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Whistle-blowers still best at finding fraud: survey
October 16, 2007 / 2:29 PM / 10 years ago

Whistle-blowers still best at finding fraud: survey

NEW YORK (Reuters) - Whistle-blowers still uncover the most incidents of corporate fraud even as companies invest in financial controls, according to a study from auditing firm PriceWaterhouseCoopers released on Tuesday.

The study polled 5,400 executives in 40 countries, with respondents reporting total losses of about $4.2 billion from fraud.

PwC found that 29 percent of frauds were detected through whistle-blower hotlines and internal tip-offs, with an additional 14 percent discovered through external tip-offs.

“The less-tangible control measures are more difficult to measure so people think they are less important, but I think our survey shows that they aren‘t,” said Steven Skalak, global investigations leader at PwC.

The internal audit department was the second-biggest fraud detector, detecting about 19 percent of all frauds, the survey showed.

“Controls by themselves just don’t seem to be sufficient,” Skalak said. “A company has to have an appropriate culture in combination with appropriate controls to do a good job at preventing and detecting the economic crimes.”

The internal audit department had been responsible for finding about 26 percent of frauds in the 2005 survey.

COST OF FRAUD

More than 43 percent of the companies polled said they had experienced at least one significant economic crime during the previous two years, down slightly from 45 percent in the 2005 survey, but up from 37 percent in 2003.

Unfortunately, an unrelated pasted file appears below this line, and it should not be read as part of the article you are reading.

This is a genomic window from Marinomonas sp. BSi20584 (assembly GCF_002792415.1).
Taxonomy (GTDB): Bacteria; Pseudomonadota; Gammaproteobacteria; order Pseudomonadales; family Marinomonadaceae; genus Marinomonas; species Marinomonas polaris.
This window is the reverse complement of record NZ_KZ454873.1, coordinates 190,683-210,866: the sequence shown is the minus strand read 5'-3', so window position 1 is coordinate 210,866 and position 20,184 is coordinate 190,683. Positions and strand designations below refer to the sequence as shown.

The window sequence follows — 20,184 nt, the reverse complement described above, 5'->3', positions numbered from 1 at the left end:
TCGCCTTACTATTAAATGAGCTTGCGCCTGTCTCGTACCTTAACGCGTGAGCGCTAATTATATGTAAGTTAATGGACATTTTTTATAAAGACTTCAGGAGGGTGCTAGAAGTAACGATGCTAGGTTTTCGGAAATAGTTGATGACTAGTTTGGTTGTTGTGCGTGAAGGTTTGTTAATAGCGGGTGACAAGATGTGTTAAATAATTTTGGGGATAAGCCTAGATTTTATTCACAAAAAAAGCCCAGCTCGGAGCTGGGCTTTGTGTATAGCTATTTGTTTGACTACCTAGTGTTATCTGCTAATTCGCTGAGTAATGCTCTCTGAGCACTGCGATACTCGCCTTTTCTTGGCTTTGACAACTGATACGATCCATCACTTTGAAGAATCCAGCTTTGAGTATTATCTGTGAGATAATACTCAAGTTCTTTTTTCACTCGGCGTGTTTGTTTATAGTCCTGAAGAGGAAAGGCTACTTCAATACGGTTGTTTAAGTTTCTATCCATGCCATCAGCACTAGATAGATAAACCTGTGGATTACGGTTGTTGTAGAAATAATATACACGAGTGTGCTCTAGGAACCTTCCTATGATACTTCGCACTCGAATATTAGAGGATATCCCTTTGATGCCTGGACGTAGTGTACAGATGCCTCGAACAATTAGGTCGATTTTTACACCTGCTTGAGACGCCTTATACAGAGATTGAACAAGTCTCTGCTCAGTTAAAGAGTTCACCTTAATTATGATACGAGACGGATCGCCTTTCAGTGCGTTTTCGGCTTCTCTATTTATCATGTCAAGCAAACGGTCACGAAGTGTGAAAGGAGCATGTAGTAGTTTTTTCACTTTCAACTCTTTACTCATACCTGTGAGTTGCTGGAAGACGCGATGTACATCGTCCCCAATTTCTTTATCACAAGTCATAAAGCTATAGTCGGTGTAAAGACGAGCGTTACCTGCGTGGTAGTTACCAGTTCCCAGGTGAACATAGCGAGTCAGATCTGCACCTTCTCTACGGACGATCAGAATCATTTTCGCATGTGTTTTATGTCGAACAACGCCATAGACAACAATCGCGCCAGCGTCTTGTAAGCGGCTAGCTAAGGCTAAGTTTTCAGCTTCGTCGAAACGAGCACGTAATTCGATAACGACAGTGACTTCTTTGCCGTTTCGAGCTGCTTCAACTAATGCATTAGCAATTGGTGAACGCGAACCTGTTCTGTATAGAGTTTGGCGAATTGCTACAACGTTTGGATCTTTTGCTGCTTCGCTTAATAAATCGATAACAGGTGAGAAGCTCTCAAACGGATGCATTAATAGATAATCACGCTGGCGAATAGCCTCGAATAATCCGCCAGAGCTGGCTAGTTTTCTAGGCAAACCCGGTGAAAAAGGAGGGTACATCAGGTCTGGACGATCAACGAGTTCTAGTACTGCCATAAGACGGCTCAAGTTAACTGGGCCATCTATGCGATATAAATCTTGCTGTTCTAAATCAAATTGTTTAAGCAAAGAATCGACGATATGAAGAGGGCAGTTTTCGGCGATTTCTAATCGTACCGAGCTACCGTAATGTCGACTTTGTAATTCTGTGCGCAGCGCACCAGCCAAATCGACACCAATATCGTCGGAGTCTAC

Crimes mentioned in the latest survey included property theft, money laundering, accounting fraud, bribery and copyright infringement.

The cost of fraud has increased in the past two years, according to the survey. It found the average loss per company from fraud in the past two years was about $2.42 million, compared with $1.73 million during 2003 to 2005.

“A big reason for the cost increase is that more and more companies are doing business in the emerging markets, and economic crime is more expensive in those areas,” Skalak said. “As more people do business on a transnational level, where they perceive the best growth opportunities, they are exposing themselves to greater and greater risk.”

Skalak said the average cost of fraud in the emerging economies was more than double the levels in developed countries.

PwC noted that the actual cost of fraud was higher than reported since the crime hurts companies in terms of management time, their brands, share prices and relationships with customers and suppliers.

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